Photo and information credit goes to the PRCS paramedic that contacted ISM. Their name is not included out of privacy.

Abdullah Eyad Ghanayem in the emergency room.


Abdullah Eyad Ghanayem in the emergency room

The battered body of Abdullah Eyad Ghanayem.


The battered body of Abdullah Eyad Ghanayem

Wounds on Ghanayem's body


Wounds on Ghanayem’s body

(Source / 14.06.2015)

US transfers 6 Yemeni Guantanamo detainees to Oman

Reuters / Bob Strong / Files

For the first time in six months, prisoners held without trial at the notorious Guantanamo Bay detention center have been flown out of Cuba. The Pentagon has announced that six Yemeni men have been transferred to Oman.

“The Department of Defense announced today the transfer of Al Khadr Abdallah Muhammad Al Yafi, Fadel Hussein Saleh Hentif, Abd Al-Rahman Abdullah Au Shabati, and Mohammed Ahmed Salam from the detention facility at Guantanamo Bay to Oman,” the US Department of Defense said in a statement on Saturday.

They had been cleared to leave for years after first being taken into custody in 2002. The departures now leave 116 detainees imprisoned in Guantanamo.

No further large transfers are imminent, a senior US official told Reuters, adding that efforts continue to repatriate prisoners or settle them elsewhere.

President Obama’s pledge to shut down the facility has continually been thwarted by the Republican-dominated Congress, which outlawed bringing any detainees onto domestic soil. That means if prisoners are to be released, they must be sent to their home nation, or more usually, a third country.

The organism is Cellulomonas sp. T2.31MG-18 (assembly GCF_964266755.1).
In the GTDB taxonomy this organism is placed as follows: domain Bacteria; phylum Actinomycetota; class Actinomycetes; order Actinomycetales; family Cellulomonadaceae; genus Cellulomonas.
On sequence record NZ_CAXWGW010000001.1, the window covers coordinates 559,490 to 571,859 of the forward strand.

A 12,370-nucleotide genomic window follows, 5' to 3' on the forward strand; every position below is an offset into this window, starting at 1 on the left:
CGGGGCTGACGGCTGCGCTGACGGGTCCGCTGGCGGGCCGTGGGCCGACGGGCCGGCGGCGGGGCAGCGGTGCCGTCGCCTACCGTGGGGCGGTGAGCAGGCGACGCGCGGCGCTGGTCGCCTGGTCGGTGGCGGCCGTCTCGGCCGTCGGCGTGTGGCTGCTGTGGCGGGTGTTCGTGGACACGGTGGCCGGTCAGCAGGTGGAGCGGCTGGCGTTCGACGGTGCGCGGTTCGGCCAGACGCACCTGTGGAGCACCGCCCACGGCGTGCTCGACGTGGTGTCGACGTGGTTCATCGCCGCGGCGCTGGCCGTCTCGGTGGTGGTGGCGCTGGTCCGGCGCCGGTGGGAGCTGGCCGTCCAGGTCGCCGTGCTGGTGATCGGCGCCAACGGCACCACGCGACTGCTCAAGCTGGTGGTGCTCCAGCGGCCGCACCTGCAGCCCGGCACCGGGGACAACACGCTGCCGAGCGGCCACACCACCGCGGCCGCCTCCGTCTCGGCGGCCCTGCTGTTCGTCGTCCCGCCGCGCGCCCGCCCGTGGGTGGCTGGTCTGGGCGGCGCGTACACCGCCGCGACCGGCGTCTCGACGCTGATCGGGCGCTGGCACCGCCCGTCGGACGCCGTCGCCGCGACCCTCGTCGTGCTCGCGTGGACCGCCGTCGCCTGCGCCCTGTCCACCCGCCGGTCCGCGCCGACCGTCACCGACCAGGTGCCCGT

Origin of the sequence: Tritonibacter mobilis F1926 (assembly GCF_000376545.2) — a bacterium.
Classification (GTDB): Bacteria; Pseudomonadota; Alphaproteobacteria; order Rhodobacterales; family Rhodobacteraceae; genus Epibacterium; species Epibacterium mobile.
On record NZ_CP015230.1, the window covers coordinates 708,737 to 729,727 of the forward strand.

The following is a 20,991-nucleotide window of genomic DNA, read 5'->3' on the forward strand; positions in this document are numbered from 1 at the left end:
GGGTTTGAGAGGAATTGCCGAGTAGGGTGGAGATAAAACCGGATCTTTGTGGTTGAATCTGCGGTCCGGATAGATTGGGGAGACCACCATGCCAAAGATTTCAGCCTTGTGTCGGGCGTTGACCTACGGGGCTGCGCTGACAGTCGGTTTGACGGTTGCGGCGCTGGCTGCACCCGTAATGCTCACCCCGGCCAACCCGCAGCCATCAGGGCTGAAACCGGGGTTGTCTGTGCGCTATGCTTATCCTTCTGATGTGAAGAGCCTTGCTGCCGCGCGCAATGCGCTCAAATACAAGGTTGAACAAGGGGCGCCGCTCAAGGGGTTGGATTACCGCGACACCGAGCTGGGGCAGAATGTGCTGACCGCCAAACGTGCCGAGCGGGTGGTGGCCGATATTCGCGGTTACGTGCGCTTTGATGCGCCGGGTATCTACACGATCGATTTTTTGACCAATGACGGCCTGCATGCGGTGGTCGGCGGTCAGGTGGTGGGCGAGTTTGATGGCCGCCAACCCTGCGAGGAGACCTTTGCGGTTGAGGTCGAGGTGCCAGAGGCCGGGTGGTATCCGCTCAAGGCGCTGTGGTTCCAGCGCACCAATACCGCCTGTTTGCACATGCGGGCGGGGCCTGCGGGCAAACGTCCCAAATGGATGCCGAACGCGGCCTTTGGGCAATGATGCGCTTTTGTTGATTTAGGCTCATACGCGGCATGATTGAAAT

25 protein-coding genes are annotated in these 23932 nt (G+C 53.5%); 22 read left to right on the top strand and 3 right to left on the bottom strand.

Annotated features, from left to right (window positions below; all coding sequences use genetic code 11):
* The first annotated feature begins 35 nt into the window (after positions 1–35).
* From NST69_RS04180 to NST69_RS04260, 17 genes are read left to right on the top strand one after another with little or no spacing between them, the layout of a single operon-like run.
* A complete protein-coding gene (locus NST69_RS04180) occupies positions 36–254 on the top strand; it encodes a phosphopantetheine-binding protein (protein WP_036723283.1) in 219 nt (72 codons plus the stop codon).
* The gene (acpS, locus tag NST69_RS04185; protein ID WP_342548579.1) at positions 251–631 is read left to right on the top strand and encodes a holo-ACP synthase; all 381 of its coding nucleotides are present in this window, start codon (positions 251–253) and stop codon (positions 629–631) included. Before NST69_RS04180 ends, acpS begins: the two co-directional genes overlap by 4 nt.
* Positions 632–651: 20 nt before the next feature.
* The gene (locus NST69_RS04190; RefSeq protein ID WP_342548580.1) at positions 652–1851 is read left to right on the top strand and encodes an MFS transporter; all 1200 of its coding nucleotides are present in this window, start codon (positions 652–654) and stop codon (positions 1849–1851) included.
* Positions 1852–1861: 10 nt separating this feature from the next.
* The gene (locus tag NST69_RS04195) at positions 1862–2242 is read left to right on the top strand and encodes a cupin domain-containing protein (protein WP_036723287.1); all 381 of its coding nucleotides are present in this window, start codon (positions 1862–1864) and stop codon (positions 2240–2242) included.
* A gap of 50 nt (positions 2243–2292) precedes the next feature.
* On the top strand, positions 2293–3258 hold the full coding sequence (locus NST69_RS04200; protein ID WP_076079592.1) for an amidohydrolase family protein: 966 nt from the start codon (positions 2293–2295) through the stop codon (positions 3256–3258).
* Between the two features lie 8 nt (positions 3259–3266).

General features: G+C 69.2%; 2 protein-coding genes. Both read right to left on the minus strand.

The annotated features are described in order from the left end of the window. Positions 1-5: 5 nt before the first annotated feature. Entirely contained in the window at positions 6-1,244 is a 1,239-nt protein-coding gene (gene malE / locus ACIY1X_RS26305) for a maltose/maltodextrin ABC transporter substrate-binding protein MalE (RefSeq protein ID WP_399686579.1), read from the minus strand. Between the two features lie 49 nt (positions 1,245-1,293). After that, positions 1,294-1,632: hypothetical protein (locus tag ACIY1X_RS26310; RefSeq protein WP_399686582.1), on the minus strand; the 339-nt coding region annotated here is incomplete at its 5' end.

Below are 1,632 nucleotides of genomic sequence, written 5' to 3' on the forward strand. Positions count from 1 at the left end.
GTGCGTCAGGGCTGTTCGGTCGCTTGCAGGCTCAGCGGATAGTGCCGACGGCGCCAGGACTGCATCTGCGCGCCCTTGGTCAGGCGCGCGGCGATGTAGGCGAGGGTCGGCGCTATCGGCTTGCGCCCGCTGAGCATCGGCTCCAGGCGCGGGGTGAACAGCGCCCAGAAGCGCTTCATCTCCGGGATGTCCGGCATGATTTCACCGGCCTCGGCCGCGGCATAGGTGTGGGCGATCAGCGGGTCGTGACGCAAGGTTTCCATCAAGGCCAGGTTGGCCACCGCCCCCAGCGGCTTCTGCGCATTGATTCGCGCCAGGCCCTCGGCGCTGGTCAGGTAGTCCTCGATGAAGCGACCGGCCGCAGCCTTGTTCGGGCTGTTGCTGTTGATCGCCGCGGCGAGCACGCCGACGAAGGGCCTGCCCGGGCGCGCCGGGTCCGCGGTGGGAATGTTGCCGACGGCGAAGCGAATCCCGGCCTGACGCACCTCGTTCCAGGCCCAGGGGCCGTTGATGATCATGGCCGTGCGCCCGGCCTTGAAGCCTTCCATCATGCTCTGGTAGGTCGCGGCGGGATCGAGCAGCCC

Uruguay is one such recipient. The South American nation earlier took in six detainees from Guantanamo, but a dispute between the men and the Uruguayan authorities over the terms of the move led to protests outside the US embassy in Montevideo.

A former Guantanamo prisoner also died in Kazakhstan last month. He had been resettled there after 11 years in Guantanamo. Pentagon did not provide the cause of his death, but the British newspaper the Guardian reported that it was from kidney failure, citing another former prisoner.

Guantanamo Bay was opened in the wake of the 9/11 attacks by Obama’s predecessor, George W. Bush. But it has been mired in scandal throughout its history with allegations of torture and sexual abuse.

This year, the current administration reiterated its intent to empty the jail by 2017 – the end of Obama’s presidency.

(Source / 14.06.2015)

Israeli forces kill Palestinian in West Bank

The youth has not been identified due to deformation of his body, medics said.

Israeli occupation forces killed on Sunday at dawn a Palestinian youth in West Bank city in Ramallah.